“Generally, when going vegan, someone who previously relied on meat for the majority of their protein intake will need to be aware of their protein sources. It’s easy to eat enough protein on a vegan diet, even as an athlete, but you may just need to be more aware of how much you’re consuming per day and from what sources.

The other nutrient that vegans are notoriously asked about is vitamin B12, and that’s because it’s not found naturally in a vegan diet. However, it is very easy to find vegan foods fortified with vitamin B12, or you can simply take a supplement.

It can also be difficult for vegans to get enough omega 3s, which are essential for any healthy diet. This is because most vegan sources of omega 3 are high in natural fats and high in calories – for example, chia seeds. So eating enough to get the required amount of omega 3 is also eating way too many calories! This is why a sustainable vegan omega 3 supplement will be a better option for many vegans.

What might a typical daily meal plan look like for a vegan cyclist?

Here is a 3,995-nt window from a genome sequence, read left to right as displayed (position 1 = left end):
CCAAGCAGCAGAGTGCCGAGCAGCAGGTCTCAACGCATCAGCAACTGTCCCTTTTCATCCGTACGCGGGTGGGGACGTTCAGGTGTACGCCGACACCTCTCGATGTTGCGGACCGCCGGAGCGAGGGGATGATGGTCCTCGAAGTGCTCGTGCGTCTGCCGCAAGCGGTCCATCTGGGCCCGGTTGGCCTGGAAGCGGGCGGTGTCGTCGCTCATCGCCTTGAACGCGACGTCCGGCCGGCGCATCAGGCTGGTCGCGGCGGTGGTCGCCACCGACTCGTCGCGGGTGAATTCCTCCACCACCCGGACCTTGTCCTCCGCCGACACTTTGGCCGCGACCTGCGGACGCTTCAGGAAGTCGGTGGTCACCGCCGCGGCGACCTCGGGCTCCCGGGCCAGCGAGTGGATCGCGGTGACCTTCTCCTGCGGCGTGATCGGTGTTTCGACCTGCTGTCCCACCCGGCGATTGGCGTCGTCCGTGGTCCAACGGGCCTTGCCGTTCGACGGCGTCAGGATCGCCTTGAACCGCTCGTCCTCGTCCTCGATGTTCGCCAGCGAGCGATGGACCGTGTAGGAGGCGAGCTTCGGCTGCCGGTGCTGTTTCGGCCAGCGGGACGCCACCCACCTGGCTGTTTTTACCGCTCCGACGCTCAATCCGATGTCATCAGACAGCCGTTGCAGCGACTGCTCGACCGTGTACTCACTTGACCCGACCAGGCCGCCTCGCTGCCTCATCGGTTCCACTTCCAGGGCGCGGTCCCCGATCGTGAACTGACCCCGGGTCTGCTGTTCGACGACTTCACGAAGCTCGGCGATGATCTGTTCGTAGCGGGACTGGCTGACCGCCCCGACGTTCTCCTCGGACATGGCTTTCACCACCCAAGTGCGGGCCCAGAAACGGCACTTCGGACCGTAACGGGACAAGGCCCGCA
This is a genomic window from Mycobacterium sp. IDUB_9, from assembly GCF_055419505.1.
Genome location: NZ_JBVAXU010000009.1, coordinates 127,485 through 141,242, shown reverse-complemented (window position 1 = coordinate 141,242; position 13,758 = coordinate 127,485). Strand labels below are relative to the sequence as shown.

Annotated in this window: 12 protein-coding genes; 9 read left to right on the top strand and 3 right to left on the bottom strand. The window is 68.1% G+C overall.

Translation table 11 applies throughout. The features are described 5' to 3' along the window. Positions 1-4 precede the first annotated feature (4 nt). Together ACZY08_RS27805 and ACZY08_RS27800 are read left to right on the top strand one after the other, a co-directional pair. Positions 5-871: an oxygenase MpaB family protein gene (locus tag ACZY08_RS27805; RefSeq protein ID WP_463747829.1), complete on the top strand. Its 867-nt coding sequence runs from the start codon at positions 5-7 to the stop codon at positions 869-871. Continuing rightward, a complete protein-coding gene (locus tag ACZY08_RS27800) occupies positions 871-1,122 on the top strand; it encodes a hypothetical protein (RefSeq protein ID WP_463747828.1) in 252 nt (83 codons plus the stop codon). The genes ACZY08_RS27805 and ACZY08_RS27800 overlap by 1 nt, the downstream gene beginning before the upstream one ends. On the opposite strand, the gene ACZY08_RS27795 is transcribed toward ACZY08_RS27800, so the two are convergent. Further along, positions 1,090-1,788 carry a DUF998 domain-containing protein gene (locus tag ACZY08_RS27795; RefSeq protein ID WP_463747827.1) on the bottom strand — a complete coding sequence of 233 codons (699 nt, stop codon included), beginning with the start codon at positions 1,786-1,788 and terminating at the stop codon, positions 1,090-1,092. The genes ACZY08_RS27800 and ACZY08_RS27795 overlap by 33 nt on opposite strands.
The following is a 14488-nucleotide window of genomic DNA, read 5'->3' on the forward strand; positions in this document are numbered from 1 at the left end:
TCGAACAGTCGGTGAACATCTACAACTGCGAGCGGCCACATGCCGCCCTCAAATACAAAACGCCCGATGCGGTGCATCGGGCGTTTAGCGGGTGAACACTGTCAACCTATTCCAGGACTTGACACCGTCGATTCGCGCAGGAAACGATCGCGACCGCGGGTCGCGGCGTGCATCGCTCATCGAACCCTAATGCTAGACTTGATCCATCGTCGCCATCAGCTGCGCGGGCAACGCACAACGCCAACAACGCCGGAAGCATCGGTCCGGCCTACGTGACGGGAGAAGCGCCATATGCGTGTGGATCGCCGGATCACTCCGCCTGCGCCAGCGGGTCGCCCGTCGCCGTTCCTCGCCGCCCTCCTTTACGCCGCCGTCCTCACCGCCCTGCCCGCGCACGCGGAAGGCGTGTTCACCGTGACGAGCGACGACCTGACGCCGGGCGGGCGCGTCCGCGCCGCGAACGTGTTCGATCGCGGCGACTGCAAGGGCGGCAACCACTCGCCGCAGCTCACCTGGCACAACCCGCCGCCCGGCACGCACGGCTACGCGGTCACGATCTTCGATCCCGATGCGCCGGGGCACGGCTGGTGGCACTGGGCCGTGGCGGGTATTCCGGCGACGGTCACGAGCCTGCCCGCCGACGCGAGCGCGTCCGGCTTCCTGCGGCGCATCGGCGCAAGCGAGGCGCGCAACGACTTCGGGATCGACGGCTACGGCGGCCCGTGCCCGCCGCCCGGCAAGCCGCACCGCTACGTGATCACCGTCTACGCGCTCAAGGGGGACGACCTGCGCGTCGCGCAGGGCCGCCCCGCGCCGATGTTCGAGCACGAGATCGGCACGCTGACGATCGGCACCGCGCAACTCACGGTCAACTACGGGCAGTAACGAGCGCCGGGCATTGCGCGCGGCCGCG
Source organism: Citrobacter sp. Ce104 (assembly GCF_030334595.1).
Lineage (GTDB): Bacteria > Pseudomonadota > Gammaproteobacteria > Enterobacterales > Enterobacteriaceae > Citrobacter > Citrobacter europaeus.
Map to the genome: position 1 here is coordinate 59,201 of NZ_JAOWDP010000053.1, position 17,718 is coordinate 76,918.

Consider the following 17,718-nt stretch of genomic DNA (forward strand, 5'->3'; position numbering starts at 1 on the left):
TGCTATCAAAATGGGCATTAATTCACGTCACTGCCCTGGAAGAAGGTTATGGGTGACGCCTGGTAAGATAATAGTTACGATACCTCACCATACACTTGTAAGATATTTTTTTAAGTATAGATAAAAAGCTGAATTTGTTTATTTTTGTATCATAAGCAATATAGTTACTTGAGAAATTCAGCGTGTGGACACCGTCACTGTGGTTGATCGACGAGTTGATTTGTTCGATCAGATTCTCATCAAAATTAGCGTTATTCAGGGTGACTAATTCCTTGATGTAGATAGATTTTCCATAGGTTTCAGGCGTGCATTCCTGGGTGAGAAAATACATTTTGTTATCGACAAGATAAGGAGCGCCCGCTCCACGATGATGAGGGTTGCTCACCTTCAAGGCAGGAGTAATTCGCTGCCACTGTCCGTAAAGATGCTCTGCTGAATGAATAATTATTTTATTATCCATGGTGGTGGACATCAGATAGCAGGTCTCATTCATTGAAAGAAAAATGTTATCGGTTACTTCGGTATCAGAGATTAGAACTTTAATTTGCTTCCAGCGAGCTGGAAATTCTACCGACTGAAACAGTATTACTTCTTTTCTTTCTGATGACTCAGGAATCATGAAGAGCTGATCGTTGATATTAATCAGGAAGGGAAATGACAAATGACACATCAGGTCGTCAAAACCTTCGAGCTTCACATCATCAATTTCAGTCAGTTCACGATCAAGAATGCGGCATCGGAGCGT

“Oats are one of the healthiest foods in the world, so homemade porridge, perhaps with a garnish of blueberries and strawberries, would be the ideal vegan breakfast for a cyclist. Oats provide carbohydrates slow-release that will fuel a long workout, while the berries provide athletic performance-enhancing antioxidants and a hint of sweetness for the taste.

An example of a vegan lunch for a cyclist might be a sweet potato wrap. It will provide slow-release energy, with lots of salad ingredients for nutrients and maybe beans, legumes or legumes for added protein. A good example would be chickpeas or lentils.

There are many vegan dinner recipes that would suit a cyclist, such as non-meat chili (vegan chili) with vegetables and kidney beans, which are a good vegan source of protein. Or maybe a chickpea curry – again, chickpeas are a great source of vegan protein. Sweet potato dhal is made with red lentils, which are a great source of vegan protein and really delicious.

What are good mid-ride cycling snacks for vegans?

“It’s best to keep mid-ride snacks simple and handy so you don’t interfere with your ride. Many of the usual options will be vegan, such as rice cakes, pretzels, or the classic banana. Many energy bars and energy gels are also suitable for vegans, so it should be very easy to find something that works for you.

by Mark Bailey